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Stocks Mixed On Jobs Report, Trade Data: Lenovo Takes A Dive

Stocks thrashed out a mixed open Friday, after a good-and-bad September jobs report and a smaller-than-forecast increase in the U.S. trade deficit.




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Eli Lilly (LLY) nailed another new high after an analyst upgrade. Tesla (TSLA) dropped more than 3%, as a fresh series of tweets from Chief Executive Elon Musk taunted both the Securities and Exchange Commission and short sellers. Costco Wholesale (COST) tumbled on its fiscal fourth-quarter results. China’s Lenovo Group (LNVGY) tanked on the heels of a Bloomberg report on military-industrial espionage.

The Dow Jones industrial average edged a fraction lower. The S&P 500 scratched out a 0.2% gain as General Electric (GE) and Nordstrom (JWN) topped the list, and IPG Photonics (IPGP) posted its worst decline.

The Nasdaq Composite shook off its opening losses and rose 0.2%. Biomarin (BMRN) and Seagate Technologies (STX) were early leaders on the Nasdaq 100, while Tesla, Illumina (ILMN) and Costco led the downside.

Among the closely watched marijuana stocks and related names, Tilray (TLRY) rolled an early 4% gain. India Globalization (IGC) dived nearly 22%. New Age Beverage (NBEV) rose more than 3%, while Canopy Growth (CGC) and Cronos Group (CRON) added about 1% each.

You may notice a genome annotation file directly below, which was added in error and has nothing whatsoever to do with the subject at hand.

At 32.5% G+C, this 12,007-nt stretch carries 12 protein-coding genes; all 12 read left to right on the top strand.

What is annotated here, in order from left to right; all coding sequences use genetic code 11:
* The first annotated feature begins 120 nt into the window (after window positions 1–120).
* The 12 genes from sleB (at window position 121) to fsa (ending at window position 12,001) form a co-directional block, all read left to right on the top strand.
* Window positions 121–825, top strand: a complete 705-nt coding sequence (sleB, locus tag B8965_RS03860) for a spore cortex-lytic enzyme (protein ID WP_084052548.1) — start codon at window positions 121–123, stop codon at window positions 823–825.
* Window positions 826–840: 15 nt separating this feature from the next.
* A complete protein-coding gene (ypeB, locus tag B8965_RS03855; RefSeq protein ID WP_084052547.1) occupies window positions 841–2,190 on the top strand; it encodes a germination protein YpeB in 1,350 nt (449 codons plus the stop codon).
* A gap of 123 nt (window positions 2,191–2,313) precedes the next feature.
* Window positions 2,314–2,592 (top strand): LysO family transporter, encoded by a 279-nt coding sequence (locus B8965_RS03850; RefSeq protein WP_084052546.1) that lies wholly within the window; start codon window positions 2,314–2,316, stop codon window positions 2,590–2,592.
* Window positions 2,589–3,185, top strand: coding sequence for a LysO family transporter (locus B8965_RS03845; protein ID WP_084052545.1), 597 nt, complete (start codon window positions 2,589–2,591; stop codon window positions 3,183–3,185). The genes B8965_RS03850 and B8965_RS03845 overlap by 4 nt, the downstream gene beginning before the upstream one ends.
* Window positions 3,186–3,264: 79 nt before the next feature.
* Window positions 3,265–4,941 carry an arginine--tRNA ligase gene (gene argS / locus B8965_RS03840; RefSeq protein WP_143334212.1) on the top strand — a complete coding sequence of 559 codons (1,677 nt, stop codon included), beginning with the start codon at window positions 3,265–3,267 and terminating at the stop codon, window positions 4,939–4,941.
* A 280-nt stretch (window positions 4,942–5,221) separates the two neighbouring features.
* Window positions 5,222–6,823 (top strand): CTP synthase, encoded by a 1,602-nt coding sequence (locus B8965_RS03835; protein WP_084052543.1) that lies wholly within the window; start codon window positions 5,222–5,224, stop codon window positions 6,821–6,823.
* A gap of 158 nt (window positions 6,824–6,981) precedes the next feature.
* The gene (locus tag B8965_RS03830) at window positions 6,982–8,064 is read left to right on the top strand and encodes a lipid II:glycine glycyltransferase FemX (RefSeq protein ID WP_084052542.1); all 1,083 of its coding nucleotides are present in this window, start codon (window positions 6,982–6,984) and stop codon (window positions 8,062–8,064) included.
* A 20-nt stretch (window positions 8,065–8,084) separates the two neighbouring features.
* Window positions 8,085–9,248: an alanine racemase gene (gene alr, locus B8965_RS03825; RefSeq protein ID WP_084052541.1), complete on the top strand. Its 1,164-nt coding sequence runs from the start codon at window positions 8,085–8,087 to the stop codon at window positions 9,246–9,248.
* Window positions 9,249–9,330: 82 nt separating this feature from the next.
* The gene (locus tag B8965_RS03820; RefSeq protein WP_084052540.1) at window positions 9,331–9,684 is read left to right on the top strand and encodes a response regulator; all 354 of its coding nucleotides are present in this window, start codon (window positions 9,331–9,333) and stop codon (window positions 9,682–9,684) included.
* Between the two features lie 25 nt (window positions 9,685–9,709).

Indexes: Tech Stocks, Small Caps Tumble

Results for the week through Thursday underscore the weakness in techs. The Nasdaq fell 2.1%, marking the deepest cut below support at its 50-day moving average since May.

The S&P 500 slipped 0.4% through Thursday, holding just above its 50-day line and a bit more than 1% below its Sept. 21 high. The Dow gained 0.6% for the week, but off Wednesday’s high as it continues to meet resistance right around the level of its January peak.

Small caps outpaced on the downside, with the S&P 600 down 2.8% and the Russell 2000 falling 2.9% through Thursday.

September Jobs Report, August Trade Data

U.S. nonfarm employers added 134,000 workers in September, the Labor Department reported. That was more than 50% below August’s 270,000 new hires, and well below forecasts for a slowdown to 180,000 added workers.

The unemployment rate dropped, however, to 3.7% — down from 3.9% in August and beating views for an improvement to 3.8%. September reportedly marked the lowest unemployment rate since 1969.

The critical gauge of earnings growth slowed to 0.3% month-over-month, down from 0.4% and meeting expectations. On an annual basis, earnings edged up to a 2.9% gain, better than August’s 2.8% increase and also meeting analyst targets.

The U.S. trade deficit widened to $53.2 billion in August, the Commerce Department reported. That was better than the increase to $53.7 billion expected by economists, but still a significant increased over July’s $50.1 billion trade gap.

Baker Hughes (BHGE) serves up its weekly rig count survey at 1 p.m. ET. The Federal Reserve reports August consumer credit numbers at 3 p.m. ET.